About us | About Scoope | Contact us

 Sponsor Links
| Articles | White Papers | Presentations 

Articles                                                                                                  TOP

Chemists like to experiment, just not with opening peer review

Skeptics say that no one knows whether peer review is really broken because it has not been studied enough. They need a change in the incentive system to improve reviews themselves by rewarding overworked reviewers for participating. Many chemists are skeptical. They think the traditional peer review system is working well, or at least well enough. Only a handful of the hundreds of chemistry journals have experimented with new peer review paradigms, compared with dozens in biology and medicine. And surveys have shown that chemists are among the scientists least likely to support changes to peer review.
Click here

Addressing the Crisis in Academic Publishing

The academic publishing system has become corrupted. Top journals in all fields have daunting backlogs of articles awaiting review. Hence new commercial publishers have emerged, seeking to capitalise on the situation with little understanding of, or concern for, the quality of what they publish. In recent years there has been a dramatic increase in predatory journals claiming to publish peer-reviewed content when they do not. Between this rapidly growing group of predatory journals and the small group of elite quality academic journals is a new group of serious journals seeking to establish themselves with blind peer review as their quality control mechanism. However, it is becoming more difficult to distinguish new, but good journals, from predatory journals.
Click here

Widespread plagiarism detected in many medical journals based in Africa

African medical journals have a plagiarism problem. A study that looked at nearly 500 papers in 100 Africa-based journals found that 63 percent contained some form of plagiarism. The study, published in BMJ Open by researchers based in South Africa, Croatia and the UK, sampled the papers from African Journals Online (AJOL), a database that aims to boost the visibility of journals from the continent. They randomly selected five papers published in 2016 from each of the 100 journals - fewer for journals that did not publish five articles that year. They ran the final sample of 495 papers through plagiarism-checking software. The study also found that only 26 of the 100 journals had a policy on plagiarism posted on their website, and a mere 16 stated that they used plagiarism software. The authors say that this points to a 'major problem with writing and publishing in medical science in Africa.' The numbers are higher than those found in comparable studies for other regions.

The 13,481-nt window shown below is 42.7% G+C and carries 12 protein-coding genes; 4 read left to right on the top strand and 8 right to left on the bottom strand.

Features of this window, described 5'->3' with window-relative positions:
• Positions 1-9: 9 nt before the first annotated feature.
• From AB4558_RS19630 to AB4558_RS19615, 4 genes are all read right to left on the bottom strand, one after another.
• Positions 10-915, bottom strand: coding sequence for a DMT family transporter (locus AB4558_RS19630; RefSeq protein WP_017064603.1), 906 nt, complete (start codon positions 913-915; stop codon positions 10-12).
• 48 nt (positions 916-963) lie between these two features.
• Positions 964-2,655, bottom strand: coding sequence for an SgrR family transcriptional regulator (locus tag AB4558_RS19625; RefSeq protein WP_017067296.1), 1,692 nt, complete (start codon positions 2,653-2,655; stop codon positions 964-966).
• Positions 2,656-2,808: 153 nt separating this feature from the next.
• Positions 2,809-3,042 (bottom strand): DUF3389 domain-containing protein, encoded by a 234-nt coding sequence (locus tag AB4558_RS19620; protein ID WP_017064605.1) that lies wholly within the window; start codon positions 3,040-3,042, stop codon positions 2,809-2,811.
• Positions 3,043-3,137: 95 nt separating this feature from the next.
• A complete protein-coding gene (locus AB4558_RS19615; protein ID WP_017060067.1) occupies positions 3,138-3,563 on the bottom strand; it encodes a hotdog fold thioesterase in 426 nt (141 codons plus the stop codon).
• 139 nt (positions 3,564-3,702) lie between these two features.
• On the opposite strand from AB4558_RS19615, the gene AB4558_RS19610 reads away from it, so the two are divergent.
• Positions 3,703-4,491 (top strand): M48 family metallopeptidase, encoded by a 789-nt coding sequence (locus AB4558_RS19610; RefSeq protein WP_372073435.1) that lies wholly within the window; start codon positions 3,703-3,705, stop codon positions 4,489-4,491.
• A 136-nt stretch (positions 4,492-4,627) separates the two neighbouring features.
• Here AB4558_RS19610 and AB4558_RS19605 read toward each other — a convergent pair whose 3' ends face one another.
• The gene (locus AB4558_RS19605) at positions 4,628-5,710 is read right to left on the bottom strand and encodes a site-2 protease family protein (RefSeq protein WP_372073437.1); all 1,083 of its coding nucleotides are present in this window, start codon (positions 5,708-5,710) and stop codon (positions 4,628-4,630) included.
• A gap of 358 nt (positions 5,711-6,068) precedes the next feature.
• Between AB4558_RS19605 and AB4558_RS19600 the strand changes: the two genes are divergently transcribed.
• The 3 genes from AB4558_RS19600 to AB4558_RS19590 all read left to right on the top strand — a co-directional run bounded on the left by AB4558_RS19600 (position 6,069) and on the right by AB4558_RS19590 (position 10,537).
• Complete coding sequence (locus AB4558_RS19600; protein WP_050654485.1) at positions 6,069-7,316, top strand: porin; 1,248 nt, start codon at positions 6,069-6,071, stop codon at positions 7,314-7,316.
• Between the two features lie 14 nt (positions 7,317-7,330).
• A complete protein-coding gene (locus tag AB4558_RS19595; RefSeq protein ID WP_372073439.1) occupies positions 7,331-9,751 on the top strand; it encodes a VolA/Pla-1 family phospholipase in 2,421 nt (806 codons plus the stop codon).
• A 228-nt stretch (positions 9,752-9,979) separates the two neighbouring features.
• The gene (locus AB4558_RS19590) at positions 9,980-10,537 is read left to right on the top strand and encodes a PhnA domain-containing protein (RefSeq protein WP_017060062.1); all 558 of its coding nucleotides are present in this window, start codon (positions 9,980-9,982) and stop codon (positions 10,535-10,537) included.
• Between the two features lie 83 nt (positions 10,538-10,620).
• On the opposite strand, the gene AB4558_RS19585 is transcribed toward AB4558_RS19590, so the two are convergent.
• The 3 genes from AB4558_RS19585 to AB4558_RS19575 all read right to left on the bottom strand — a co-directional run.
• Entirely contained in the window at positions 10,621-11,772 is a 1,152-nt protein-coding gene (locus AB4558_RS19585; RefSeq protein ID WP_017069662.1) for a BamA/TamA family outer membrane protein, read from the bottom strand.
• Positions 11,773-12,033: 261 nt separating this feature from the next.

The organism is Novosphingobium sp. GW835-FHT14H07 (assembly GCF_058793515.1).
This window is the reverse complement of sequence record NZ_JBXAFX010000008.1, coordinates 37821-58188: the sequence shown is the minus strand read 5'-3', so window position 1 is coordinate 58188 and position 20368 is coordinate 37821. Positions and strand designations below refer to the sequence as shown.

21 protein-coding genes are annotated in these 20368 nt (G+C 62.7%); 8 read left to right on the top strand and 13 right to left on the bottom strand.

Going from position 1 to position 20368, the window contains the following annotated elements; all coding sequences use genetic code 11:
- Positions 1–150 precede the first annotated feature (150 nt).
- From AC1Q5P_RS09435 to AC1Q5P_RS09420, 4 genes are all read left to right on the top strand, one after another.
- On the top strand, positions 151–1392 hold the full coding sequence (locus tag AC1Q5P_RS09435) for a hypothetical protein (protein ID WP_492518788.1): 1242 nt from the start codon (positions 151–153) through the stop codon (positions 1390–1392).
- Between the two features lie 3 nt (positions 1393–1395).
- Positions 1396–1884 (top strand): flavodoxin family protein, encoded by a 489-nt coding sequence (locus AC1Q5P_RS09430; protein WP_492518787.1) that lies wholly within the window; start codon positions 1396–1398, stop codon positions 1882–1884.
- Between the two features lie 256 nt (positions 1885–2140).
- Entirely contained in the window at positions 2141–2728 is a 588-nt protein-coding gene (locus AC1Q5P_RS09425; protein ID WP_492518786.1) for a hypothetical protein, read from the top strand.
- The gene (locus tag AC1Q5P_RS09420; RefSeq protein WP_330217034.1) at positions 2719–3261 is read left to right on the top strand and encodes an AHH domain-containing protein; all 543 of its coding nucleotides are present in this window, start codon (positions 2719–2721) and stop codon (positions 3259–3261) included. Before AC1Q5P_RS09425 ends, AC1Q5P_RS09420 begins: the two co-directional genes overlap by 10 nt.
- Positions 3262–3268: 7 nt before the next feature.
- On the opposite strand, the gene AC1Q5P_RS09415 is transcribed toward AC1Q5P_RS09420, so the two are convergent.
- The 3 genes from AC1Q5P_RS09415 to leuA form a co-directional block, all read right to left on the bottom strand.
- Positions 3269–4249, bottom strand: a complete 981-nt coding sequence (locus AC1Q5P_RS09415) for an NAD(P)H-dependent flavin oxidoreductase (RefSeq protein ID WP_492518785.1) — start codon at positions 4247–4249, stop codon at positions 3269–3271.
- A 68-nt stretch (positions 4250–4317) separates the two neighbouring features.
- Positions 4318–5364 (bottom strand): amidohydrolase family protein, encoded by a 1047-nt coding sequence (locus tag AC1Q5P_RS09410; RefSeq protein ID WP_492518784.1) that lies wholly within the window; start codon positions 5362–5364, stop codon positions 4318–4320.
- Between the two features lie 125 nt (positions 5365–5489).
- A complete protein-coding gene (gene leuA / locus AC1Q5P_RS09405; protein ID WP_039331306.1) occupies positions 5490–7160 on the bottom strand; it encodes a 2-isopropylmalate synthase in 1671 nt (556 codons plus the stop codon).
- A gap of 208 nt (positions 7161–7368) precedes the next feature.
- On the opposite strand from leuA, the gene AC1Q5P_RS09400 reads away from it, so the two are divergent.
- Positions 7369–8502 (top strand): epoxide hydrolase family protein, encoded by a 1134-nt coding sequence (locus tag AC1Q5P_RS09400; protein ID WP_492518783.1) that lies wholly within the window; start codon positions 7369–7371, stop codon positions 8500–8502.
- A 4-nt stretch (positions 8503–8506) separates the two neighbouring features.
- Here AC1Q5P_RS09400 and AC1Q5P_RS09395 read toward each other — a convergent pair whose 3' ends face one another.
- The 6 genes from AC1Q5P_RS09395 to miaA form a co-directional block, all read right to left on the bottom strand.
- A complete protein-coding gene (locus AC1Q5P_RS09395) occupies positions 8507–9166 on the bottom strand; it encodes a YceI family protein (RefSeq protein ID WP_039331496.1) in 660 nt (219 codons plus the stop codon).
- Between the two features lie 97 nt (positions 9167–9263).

Click here

European funders detail their open-access plan

Plan S, the contentious plan that a group of European science funders hopes will end scholarly journals' paywalls, has fleshed out its rules, and softened its tone a bit. The seven page implementation guidance outlines three ways researchers can comply with Plan S, which is backed by national funding agencies of countries including the UK, France, and Austria, as well as private funders including the Bill&Melinda Gates Foundation. They can publish in an open-access (OA) journal or platform. They can also publish in a subscription journal provided they also make a final, peer-reviewed version or accepted manuscript immediately available in an OA repository. Finally, contrary to earlier indications, grantees will be permitted to publish in hybrid journals, which charge subscriptions but also offer an OA option, but only if the journal has committed to flip to a fully OA model.
Click here

Time to break academic publishing's stranglehold on research

The academic publishing business model is indefensible. Practically everybody - even the companies that profit from it - acknowledges that it has to change. And yet the status quo has proven extremely resilient. The latest attempt to break the mould is called Plan S, created by umbrella group cOAlition S. It demands that all publicly funded research be made freely available. When Plan S was unveiled in September, its backers expected support to snowball. But only a minority of Europe's 43 research funding bodies have signed up, and hoped-for participation from the US has failed to materialise.
Click here

For banner ads click here